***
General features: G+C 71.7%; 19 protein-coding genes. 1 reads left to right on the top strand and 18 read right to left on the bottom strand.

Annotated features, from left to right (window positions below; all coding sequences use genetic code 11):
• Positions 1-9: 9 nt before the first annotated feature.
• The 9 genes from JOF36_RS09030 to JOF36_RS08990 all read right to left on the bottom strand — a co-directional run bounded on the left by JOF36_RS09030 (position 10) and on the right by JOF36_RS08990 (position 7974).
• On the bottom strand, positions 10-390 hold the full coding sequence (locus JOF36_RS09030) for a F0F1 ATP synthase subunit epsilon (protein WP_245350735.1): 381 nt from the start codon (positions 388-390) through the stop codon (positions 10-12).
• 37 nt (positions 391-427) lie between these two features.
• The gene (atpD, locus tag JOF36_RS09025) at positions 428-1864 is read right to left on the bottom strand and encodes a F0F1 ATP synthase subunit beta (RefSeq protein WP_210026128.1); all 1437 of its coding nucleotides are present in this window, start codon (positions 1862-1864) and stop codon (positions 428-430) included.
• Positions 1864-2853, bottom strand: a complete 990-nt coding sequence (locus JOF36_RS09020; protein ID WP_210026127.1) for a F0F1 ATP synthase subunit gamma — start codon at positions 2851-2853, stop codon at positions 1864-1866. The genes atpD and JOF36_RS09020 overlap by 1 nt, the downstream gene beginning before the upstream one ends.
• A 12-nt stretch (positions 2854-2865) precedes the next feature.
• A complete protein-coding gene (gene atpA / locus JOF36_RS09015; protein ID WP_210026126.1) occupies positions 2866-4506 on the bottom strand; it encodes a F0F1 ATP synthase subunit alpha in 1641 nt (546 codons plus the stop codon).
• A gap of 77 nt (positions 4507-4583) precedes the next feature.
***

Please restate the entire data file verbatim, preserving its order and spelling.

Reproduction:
General features: G+C 71.7%; 19 protein-coding genes. 1 reads left to right on the top strand and 18 read right to left on the bottom strand.

Annotated features, from left to right (window positions below; all coding sequences use genetic code 11):
• Positions 1-9: 9 nt before the first annotated feature.
• The 9 genes from JOF36_RS09030 to JOF36_RS08990 all read right to left on the bottom strand — a co-directional run bounded on the left by JOF36_RS09030 (position 10) and on the right by JOF36_RS08990 (position 7974).
• On the bottom strand, positions 10-390 hold the full coding sequence (locus JOF36_RS09030) for a F0F1 ATP synthase subunit epsilon (protein WP_245350735.1): 381 nt from the start codon (positions 388-390) through the stop codon (positions 10-12).
• 37 nt (positions 391-427) lie between these two features.
• The gene (atpD, locus tag JOF36_RS09025) at positions 428-1864 is read right to left on the bottom strand and encodes a F0F1 ATP synthase subunit beta (RefSeq protein WP_210026128.1); all 1437 of its coding nucleotides are present in this window, start codon (positions 1862-1864) and stop codon (positions 428-430) included.
• Positions 1864-2853, bottom strand: a complete 990-nt coding sequence (locus JOF36_RS09020; protein ID WP_210026127.1) for a F0F1 ATP synthase subunit gamma — start codon at positions 2851-2853, stop codon at positions 1864-1866. The genes atpD and JOF36_RS09020 overlap by 1 nt, the downstream gene beginning before the upstream one ends.
• A 12-nt stretch (positions 2854-2865) precedes the next feature.
• A complete protein-coding gene (gene atpA / locus JOF36_RS09015; protein ID WP_210026126.1) occupies positions 2866-4506 on the bottom strand; it encodes a F0F1 ATP synthase subunit alpha in 1641 nt (546 codons plus the stop codon).
• A gap of 77 nt (positions 4507-4583) precedes the next feature.